We’re doing some reconfiguring at our house and purchased some new bar stools on-line that were delivered in boxed-up, do-it-yourself form. Today’s project is to assemble the bar stools by following instructions that appear to have been written in Vietnamese and then loosely translated into English. The assembly process involves, among other things, determining whether the “flat washer” mentioned in the instructions is the same as the “plat washer” that is labeled in the parts bag (that seems like a safe assumption, doesn’t it?) and using the dreaded “Allen wrench” that was not a known tool back when I took wood shop in high school.
Who was this “Allen” guy, anyway, and why couldn’t he figure out a way to use a crescent wrench, instead?
When I first sit on one of these I’m going to do it gingerly.
I’ve let some household chores accumulate for a while, and this weekend seems like a good time to tackle some of them. One of the jobs was washing down and cleaning off our lawn chairs, and I decided to do that first, before the predicted rains come. A little deft hose work, using the thumb-blocking-the-water-flow-power-wash method, a few well-calculated swipes with a rag from the rag bin, and the chairs look sparkling and bright.
It’s only 8 a.m., and already I’ve put my first check mark on the to-do list! Why, the sense of deep personal accomplishment is almost overwhelming.
When we moved in to our house we had our back yard landscaped. Kish hates direct sunlight, so a key element of the design was a new tree planted at one corner of the patio. It was supposed to grow tall, leaf out, and provide lots of the glorious shade that Kish likes so well.
For the first year and a half, things went according to plan. The tree grew like crazy and looked to be doing fine. Then late last summer, the tree started to visibly struggle. Beginning at the top of the tree, the leaves wilted and died. We hoped that the tree would recover this spring, but the top half remained dead and the only new leaves appeared at the base of the tree trunk. As a last-ditch salvage effort, the landscapers cut off the dead top part of the tree — leaving us with the pathetic looking elongated stump shown above — in hopes it would spur new growth at the bottom of the tree. Unfortunately, that effort also failed. Our little tree has given up the ghost.
I like trees. I hate to see them struggle and I hate to see them die. This tree death is particularly weird because there’s no apparent cause. It wasn’t struck by lightning, and every other plant and shrub in our back yard is thriving. I guess sometimes death just happens.
I’ll miss our little tree.
When you know you’ve got important house guests in your future, it can motivate you to finally do some stuff around the house that you’ve been meaning to do for a while. In our case, that meant paying some attention to the backyard. We picked up some brightly colored cushions for the patio furniture and replaced our faded and cracked Cinzano umbrella — which had served us nobly for two and a half years — with a bright red Campari umbrella. The combination of the cushions and the umbrella bring a lot more color to the back yard.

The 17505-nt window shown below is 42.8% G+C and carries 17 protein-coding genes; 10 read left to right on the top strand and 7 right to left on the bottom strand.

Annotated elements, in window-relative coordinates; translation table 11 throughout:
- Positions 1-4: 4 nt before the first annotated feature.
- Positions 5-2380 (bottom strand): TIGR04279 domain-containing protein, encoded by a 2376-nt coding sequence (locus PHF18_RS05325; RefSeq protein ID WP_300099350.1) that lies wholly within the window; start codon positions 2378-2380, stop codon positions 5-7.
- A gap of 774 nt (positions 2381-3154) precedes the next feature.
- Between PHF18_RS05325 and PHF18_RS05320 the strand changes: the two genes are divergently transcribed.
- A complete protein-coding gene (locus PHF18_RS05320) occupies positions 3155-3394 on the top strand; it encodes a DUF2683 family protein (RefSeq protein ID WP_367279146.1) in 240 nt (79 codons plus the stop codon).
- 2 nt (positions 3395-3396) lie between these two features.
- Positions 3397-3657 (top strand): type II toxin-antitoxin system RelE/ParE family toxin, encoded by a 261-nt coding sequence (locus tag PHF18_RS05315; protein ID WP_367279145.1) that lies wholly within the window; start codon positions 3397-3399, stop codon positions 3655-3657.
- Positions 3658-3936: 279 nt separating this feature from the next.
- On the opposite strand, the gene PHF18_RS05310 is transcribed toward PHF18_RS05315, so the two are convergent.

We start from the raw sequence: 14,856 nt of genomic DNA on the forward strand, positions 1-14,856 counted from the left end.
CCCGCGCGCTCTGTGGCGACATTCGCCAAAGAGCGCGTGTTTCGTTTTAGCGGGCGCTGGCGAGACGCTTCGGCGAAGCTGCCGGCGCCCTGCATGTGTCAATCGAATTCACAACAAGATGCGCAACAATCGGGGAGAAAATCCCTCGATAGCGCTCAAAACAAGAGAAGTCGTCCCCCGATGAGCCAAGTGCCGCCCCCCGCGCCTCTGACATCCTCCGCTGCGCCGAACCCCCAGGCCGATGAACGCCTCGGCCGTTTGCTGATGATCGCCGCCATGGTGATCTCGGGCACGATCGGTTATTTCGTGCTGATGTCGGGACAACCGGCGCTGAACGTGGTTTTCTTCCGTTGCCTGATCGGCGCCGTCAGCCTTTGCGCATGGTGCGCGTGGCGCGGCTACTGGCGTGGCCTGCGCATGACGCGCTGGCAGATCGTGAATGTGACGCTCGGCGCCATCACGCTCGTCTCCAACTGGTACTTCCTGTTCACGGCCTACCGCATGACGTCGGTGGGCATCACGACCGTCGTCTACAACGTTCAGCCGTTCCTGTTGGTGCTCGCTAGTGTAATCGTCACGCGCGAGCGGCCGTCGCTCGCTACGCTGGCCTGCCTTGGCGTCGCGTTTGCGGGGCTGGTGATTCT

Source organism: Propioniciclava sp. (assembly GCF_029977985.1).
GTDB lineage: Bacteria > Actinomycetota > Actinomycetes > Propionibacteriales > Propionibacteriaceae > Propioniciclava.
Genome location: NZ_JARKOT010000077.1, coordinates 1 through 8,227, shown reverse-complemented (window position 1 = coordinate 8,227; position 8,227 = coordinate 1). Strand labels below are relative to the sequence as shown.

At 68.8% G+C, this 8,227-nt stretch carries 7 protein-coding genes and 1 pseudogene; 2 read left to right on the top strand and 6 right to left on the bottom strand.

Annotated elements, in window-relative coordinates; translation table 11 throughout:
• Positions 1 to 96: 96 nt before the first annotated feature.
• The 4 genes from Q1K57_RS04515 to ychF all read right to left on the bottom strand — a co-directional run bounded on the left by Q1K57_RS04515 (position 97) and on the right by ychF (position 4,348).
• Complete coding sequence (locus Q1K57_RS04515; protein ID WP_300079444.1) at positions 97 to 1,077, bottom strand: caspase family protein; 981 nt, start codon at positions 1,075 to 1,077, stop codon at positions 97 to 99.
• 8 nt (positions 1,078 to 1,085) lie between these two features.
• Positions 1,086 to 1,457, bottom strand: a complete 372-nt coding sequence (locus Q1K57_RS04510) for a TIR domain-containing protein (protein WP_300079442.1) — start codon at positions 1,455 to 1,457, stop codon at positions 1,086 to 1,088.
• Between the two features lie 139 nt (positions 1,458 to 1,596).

To my knowledge I’ve never sampled either Cinzano or Campari, but I do like their umbrellas.
We’ve got guests coming for a visit later this summer, and the first part of our Glorious Fourth was devoted to projects related to the visit — first, figuring out what we need to do to spruce up the house and grounds between now and then to properly welcome our guests, and second, actually tackling one of the projects.
I’m a big believer in starting with the worst project first, so things get easier as you make progress on your to-do list. That meant starting today with the basement — the municipal landfill of every household, where every item of currently unused stuff eventually finds a home. If you don’t stay on top of the basement, it inevitably ends up as a horror show. So today we threw out, cleaned, organized, and put away . . . and the basement ended up like this. And I only smacked my head against low beams and pipes about five times, too.
So the basement is done, and we can scratch one entry off the task list. We may not voluntarily take our guests to the basement, but if they turn out to be aficionados of old basements and want to see it, at least it won’t be a horrible embarrassment. Now, it’s time to crack open a beer.
We have an old clock in the front foyer of our house that we inherited from Kish’s Mom. It’s a lovely piece of craftsmanship from days gone by, with careful wooden carvings and delicate clockwork mechanisms. It’s a bit temperamental, too. It needs to be wound, pursuant to a yellowed set of instructions kept inside the clock cabinet, and only Kish can do it in precisely the right way.
But what I really like about the clock is its sound. On a morning when I wake up early and come downstairs, like this morning, the sounds of the clock fill our quiet, darkened home. The steady ticking, the whirring made when the hour or half hour are ready to be struck, and finally the hollow gong that marks the passage of another 30 minutes — these are reassuring sounds that are good company for the early riser.
Ask not for whom the clock chimes. Why, it chimes for me!
There are tangible benefits to having a talented artist in the family.
Yesterday Russell presented us with a combination birthday/Mother’s Day present: this very cool granite piece for our backyard flower beds. He made it using a machine that project a stream of high pressure water and a sand-like substance and can cut through just about anything. The shaped pieces of granite then fit together to form this beautiful three-dimensional sculpture that shines brilliantly in the morning sunshine and changes in feel and appearance as the sun moves across the sky and shadows play upon its surface. We love it and think it fits perfectly in our yard.